A team of researchers in the Cockrell School of Engineering at The University of Texas at Austin are one step closer to delivering smart windows with advanced energy efficient, engineering materials capable of allowing windows to reveal light without transferring heat-transfer and, conversely, capable of restricting light while allowing heat to pass through.
The novel materials could greatly minimize costs for heating and cooling buildings by allowing the occupants of the buildings to very accurately control the energy and sunlight passing via a window.
The first dual-band electrochromic materials were developed by chemical engineering professor Delia Milliron and her team in 2013. These materials were a blend of two materials possessing distinctive optical properties for selectively monitoring heat-producing near-infrared (NIR) and visible light.
Milliron's research team illustrated the ways a small jolt of electricity can be used to cause a nanocrystal material to switch back and forth, thereby enabling autonomous control of light and energy. This research was published in the 2013 issue of Nature.
Recently, Milliron's team has developed two novel advancements in electrochromic materials, which are a highly selective cool mode and a warm mode. These features were believed to be impossible in the past.
Specifically, the cool mode material is a breakthrough step toward a commercialized product. The reason is that it enables control of 90% of NIR and 80% of the visible light from the sun, and requires just a few minutes to switch between modes. Similar type of materials created before this one required hours for switching between modes.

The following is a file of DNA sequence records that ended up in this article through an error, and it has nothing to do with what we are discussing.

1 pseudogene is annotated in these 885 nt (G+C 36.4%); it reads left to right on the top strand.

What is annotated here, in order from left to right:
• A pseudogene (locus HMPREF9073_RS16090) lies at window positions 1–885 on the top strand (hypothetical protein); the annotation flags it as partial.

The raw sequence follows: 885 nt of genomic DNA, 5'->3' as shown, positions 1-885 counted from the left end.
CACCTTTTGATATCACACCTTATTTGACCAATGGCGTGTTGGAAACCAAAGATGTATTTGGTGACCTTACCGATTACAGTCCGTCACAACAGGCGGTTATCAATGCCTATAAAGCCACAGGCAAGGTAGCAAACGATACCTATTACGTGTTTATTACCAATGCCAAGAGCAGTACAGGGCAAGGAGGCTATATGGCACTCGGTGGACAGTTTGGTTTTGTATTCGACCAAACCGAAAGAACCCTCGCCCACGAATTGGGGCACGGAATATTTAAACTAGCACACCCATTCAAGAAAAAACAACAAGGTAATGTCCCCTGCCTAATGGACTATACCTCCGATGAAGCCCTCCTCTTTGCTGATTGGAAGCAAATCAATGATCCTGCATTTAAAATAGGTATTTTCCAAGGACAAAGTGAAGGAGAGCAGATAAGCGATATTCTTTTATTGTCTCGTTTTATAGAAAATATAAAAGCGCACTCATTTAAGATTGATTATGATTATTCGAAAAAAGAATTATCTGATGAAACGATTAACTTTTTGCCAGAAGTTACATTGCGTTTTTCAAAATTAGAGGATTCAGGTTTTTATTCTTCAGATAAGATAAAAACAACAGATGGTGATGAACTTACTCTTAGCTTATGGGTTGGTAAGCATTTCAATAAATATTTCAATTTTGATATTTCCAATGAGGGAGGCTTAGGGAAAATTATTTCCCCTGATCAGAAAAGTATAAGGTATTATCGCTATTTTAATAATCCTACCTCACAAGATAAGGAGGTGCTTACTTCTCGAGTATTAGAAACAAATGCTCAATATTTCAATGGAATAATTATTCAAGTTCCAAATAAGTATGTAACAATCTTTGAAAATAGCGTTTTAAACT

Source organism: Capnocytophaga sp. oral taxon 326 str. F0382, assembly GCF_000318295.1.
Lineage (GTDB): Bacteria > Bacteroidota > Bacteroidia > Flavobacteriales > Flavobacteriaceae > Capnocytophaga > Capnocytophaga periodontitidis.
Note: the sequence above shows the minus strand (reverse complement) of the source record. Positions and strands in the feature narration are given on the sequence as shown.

To achieve this feat, Milliron’s team along with Cockrell School postdoctoral researcher Jongwook Kim and collaborator Brett Helms of the Lawrence Berkeley National Lab constructed a novel nanostructured architecture for electrochromic materials which allows a cool mode to restrict near-infrared light and at the same time allows visible light to pass through. The nanostructured architecture could facilitate decrease of energy costs by cooling homes and buildings during the summer. The novel architecture was illustrated in Nano Letters on July 20.
We believe our new architected nanocomposite could be seen as a model material, establishing the ideal design for a dual-band electrochromic material. This material could be ideal for application as a smart electrochromic window for buildings.
In the research paper, the team explains the process involved in using the novel material to strongly and selectively adjust visible light and NIR by passing a small voltage.
The researchers arranged the two components of the composite material to develop a porous interpenetrating system to improve the performance of electrochromics for commercial use. The framework architecture acts as a channel for transporting electronic and ionic change. It also enables considerably quicker switching between modes.
Currently, Milliron's team is working to manufacture a similarly structured nanocomposite material using simple techniques that will help reduce manufacturing cost.
In a second research paper, Milliron and her team, along with Cockrell School graduate student Clayton Dahlman, have illustrated using a proof-of-concept demonstration on the methods used by them to realize optical control properties in windows from a highly well-designed single-component film.
The concept entails a simple coating which develops a new warm mode, in which visible light can be restricted, while simultaneously allowing near-infrared light to pass. This advancement would be ideal for a sunny winter day when the occupants in a building would require infrared radiation to pass into a building for warmth, and at the same time would require the glare of the sunlight to be minimized.
Milliron demonstrated that a coating comprising a single component such as doped titania nanocrystals, could provide superior control over the flow of solar radiation. This material can selectively restrict visible or infrared radiation due to the presence of two diverse charging mechanisms found at contrating applied voltages.
This research finding was published in the Journal of the American Chemical Society.
These two advancements show that sophisticated dynamic control of sunlight is possible. We believe our deliberately crafted nanocrystal-based materials could meet the performance and cost targets needed to progress toward commercialization of smart windows.